Church seeks to break 'cycle of segregation and poverty' affecting Roma in Croatia

Church seeks to break “cycle of segregation and poverty” affecting Roma in Croatia

(Source: CD/Dicastery for Promoting Integral Human Development)

On Saturday August 29 a centre for the Roma was inaugurated in Croatia, where Europe’s largest ethnic minority numbers over 35,000 people, mainly concentrated in the north.

The centre was built by the Sovereign Military Order of Malta (SMOM) in the diocese of Varadzin, where there are about 10,000 Roma.

SMOM’s Roma ambassador Franz Salm, who was present at the inauguration, said that the Roma “face discrimination every day [and] are unable to complete a basic education and find a job”.

“With these programmes the Order of Malta is trying to break this cycle of segregation and poverty”.

Cardinal Peter Turkson, the Prefect of the Dicastery for Promoting Integral Human Development, was due to attend the inauguration of the centre and chapel dedicated to St. John the Baptist in the village of Petrijanec as a representative of Pope Francis.

However, the head of the Vatican department that oversees the apostolate of the street and the Church’s ministry to itinerant people, Roma and Sinti could not finally travel due to COVID-19 health regulations.

Related:  Ecotheologian Boff alerts: "This pandemic is more than a crisis. It is a call to change our relationship with Mother Earth"

The cardinal therefore sent to the Bishop of Varadzin, Bože Radoš – the new president of the Committee for the Pastoral Care of Roma of the Croatian Bishops’ Conference – the apostolic blessing on behalf of the Pope and a message in which he explained that Francis “hopes that the centre will be a privileged place where the Church can lovingly accompany the integral development of those who will benefit from the educational, formative, spiritual and recreational activities” that will be organised.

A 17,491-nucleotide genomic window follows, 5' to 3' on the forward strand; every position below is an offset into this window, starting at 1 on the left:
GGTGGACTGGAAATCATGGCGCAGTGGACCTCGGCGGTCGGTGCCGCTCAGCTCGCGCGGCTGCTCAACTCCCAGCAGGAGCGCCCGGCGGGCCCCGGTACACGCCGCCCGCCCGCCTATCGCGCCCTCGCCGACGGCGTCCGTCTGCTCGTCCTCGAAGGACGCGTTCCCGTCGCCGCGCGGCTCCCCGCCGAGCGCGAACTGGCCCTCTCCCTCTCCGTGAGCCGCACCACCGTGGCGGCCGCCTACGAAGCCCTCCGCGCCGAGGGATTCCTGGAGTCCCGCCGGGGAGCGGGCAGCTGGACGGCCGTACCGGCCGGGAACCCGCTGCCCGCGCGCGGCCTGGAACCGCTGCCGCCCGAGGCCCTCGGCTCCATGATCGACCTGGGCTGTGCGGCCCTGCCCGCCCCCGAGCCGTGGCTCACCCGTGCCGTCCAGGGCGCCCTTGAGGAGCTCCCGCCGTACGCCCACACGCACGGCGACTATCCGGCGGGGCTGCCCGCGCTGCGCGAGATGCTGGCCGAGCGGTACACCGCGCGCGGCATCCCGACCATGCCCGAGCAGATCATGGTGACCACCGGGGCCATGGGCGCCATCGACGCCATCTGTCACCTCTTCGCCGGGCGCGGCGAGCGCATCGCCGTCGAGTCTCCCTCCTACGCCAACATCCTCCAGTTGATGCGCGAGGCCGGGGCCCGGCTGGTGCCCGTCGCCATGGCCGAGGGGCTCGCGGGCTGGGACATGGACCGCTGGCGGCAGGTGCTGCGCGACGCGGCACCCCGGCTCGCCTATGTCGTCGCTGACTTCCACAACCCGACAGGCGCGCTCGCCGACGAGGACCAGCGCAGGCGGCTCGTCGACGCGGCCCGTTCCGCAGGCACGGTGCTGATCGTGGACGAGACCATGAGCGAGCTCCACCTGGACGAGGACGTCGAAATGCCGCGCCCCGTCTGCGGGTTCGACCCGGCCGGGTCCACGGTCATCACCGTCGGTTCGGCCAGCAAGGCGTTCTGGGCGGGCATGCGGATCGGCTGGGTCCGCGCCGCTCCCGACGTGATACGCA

The pontiff also hopes that the new centre “represents a further opportunity to create strong ties with the community living in this area”.

The inauguration was preceded by a Eucharistic celebration presided over by Msgr. Djuro Hranic, the Archbishop of Dakovo-Osijek and former president of the Roma Pastoral Care Committee.

Hranic was joined by co-workers from all over Croatia; by Count Georg Eltz, for the Order of Malta; by the director of the centre, Kristina Čačić, the secretary of Roma Pastoral Care in the Diocese of Varaždin; by Sister Karolina Miljak, from the Congregation of the Most Precious Blood of Jesus and national director of pastoral care for the Roma of the Croatian Church, and by many of the children attending her catechism courses.

Related:  Cardinal Czerny denounces COVID-19 has revealed world's dependence on "shabbily treated" migrants

“For us, integral human development means including the Roma in all our projects, in our community life, because they really need everything”, Sister Karolina said in an interview with Vatican News.

“Children, for example, just play all day long. We will try to improve the quality of their daily life.

“That is why the centre is very important for Petrijanec and for the whole of Croatia, because there are 545 children here from the first to the fourth class and we know that if we want something to change, we have to start with the children.

“As they grow up, we can offer them many values that are important for life”.

More news on Novena from Croatia:

Interfaith Abu Dhabi document on human fraternity bearing fruit in Croatia

Croatian religion teacher unlikely hero of public education strike

Croatian opposition blasts Government for allowing “back door” for Church into school textbooks

Croatians demand end to “unacceptable”, “corrupt” treaties with Vatican

Related

Share this:

The following two tabs change content below.
Avatar

Cameron Doody

Director and editor at Novena
PhD in ancient Jewish/Christian history and philosophy. Lecturer in ethics at Loyola University Maryland, Alcalá de Henares (Spain) campus. Religion journalist with 4 years experience.
Related:  Ahead of 'Season of Creation', European Churches stress need for "just and sustainable balance" between economy and ecology